Toulon Travel Guide

What to see in Toulon in 1 day tour from Nice or Cannes, main sights, museums, fortresses, places of battles of the Second World War.

Toulon is a port city and the largest naval museum and base of ships in France
Toulon (French Toulon, ox. Tolon, lat. Telo Martius) is a city in southern France, on the Mediterranean coast, at the foot of Mount Faron. Population – 160,639 inhabitants (1999). The city is the prefecture (administrative center) of the department of Var and the district of Toulon.
Toulon, a brief history. Toulon was founded by the Phoenicians, who mined purple dyes here. In Merovingian times, Toulon was the seat of a bishop; the first of the local bishops is called Saint Honoratus. In 889, Toulon was badly destroyed by the Saracens, but Count William I of Arles rebuilt it. Since 1032, Toulon was ruled by the counts of Provence, in 1178, 1196 and 1211 it was besieged and destroyed by the Saracens. After the annexation of Provence to France, King Charles VIII, having heard about the natural merits of the Toulon harbor, launched the construction of a major port. These plans were thwarted by the Genoese, who were afraid of losing their monopoly on maritime trade in this part of the Mediterranean. In 1514, construction was resumed by Louis XII, who saw in Toulon a potential springboard for the Italian wars. A reminder of his contribution to the development of Toulon is the Royal Tower rising on the spit of the cape (1514-24); immediately upon completion of construction, it was taken (or rather, bought from the commandant for 500 ecu) by Constable Bourbon. In 1536, Emperor Charles V visited Toulon. A few years after the joint siege of Nice, King Francis I allowed the pirates of Barbarossa to spend the winter in the Toulon Bay; the local cathedral was used for the administration of Muslim worship. In 1599, Henry the Great resumed the construction of the port in Toulon, then its port facilities were greatly improved and expanded by Cardinal Richelieu. Colbert also understood the key importance of Toulon in maintaining French dominance in the Mediterranean. Under him, large construction and fortification work was carried out in the city, which was led by Vauban himself. The city was so well fortified that during the War of the Spanish Succession, in 1707, it withstood the siege of Prince Eugene of Savoy. In 1793, the career of Napoleon Bonaparte began with the suppression of the royalist uprising in Toulon. Throughout the 19th century, the French relied on Toulon to expand their colonial empire. It was from here that all naval expeditions under the French flag began – such as the conquest of Algeria. Baron Haussmann, who ruled Toulon before being transferred to Paris, transformed the upper city by laying wide landscaped boulevards with high-rise buildings. Under him, Toulon was adorned with an opera house, the second largest in France, and public gardens, which bear the name of the Russian Tsar Alexander I. Admiral Avelan.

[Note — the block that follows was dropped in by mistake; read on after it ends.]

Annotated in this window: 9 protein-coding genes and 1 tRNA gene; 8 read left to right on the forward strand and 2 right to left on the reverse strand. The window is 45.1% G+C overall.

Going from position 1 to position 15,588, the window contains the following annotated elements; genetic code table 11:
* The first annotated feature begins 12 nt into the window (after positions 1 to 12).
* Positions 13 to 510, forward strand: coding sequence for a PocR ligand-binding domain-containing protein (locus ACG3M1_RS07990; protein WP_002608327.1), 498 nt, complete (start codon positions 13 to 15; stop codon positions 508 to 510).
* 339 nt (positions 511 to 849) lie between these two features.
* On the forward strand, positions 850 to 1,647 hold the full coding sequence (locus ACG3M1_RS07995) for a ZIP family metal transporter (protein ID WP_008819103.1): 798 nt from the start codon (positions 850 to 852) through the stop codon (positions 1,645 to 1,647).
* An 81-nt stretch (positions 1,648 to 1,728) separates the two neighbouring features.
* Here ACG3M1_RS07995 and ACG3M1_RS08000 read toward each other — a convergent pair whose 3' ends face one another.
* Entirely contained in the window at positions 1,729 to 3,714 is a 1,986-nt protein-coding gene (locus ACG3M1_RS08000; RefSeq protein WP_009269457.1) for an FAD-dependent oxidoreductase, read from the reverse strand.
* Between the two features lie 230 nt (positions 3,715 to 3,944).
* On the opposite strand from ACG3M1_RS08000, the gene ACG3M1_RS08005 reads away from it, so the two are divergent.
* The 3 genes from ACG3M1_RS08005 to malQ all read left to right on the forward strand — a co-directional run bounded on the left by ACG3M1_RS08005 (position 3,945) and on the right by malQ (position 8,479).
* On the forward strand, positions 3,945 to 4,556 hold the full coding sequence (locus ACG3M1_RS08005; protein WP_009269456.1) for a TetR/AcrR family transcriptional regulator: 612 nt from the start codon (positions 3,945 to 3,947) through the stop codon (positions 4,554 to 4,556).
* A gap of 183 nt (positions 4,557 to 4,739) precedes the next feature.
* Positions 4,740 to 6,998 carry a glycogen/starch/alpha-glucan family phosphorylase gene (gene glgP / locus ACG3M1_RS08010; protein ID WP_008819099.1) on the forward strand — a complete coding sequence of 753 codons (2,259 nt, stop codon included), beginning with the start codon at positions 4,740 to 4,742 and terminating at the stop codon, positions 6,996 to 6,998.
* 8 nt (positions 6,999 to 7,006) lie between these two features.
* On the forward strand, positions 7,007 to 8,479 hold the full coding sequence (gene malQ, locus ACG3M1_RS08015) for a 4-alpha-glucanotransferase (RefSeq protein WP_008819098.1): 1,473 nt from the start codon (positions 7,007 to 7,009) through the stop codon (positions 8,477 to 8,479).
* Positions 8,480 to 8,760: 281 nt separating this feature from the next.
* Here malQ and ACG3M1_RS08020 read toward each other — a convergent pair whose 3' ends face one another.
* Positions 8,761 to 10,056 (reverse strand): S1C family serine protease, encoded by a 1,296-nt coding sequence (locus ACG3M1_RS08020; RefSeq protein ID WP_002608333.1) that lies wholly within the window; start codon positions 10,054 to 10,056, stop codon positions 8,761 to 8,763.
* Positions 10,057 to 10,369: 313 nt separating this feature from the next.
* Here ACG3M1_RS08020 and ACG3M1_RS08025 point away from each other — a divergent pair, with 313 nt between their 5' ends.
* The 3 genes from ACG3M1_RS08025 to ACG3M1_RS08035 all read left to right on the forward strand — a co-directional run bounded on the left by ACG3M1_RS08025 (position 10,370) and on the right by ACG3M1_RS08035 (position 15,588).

During the Second World War, on November 27, 1942, most of the French navy was sunk in the harbor of Toulon – a total of 77 ships. Toulon was badly damaged during the war, but in general the old city has been preserved – a pedestrian zone from the time of Louis XIV with narrow streets, small squares and numerous fountains. The main attraction in this part of the city is the Toulon Cathedral, founded in the 11th century, but completed only under the “Sun King”. Since the time of Napoleon, the city has housed the National Naval Museum,
– The history of Toulon in more detail and its naval port
The port of Toulon hosts France’s most important naval base.

Toulon – WW2 battlefields, museums, memorial

How to get from Nice, Cannes, airport.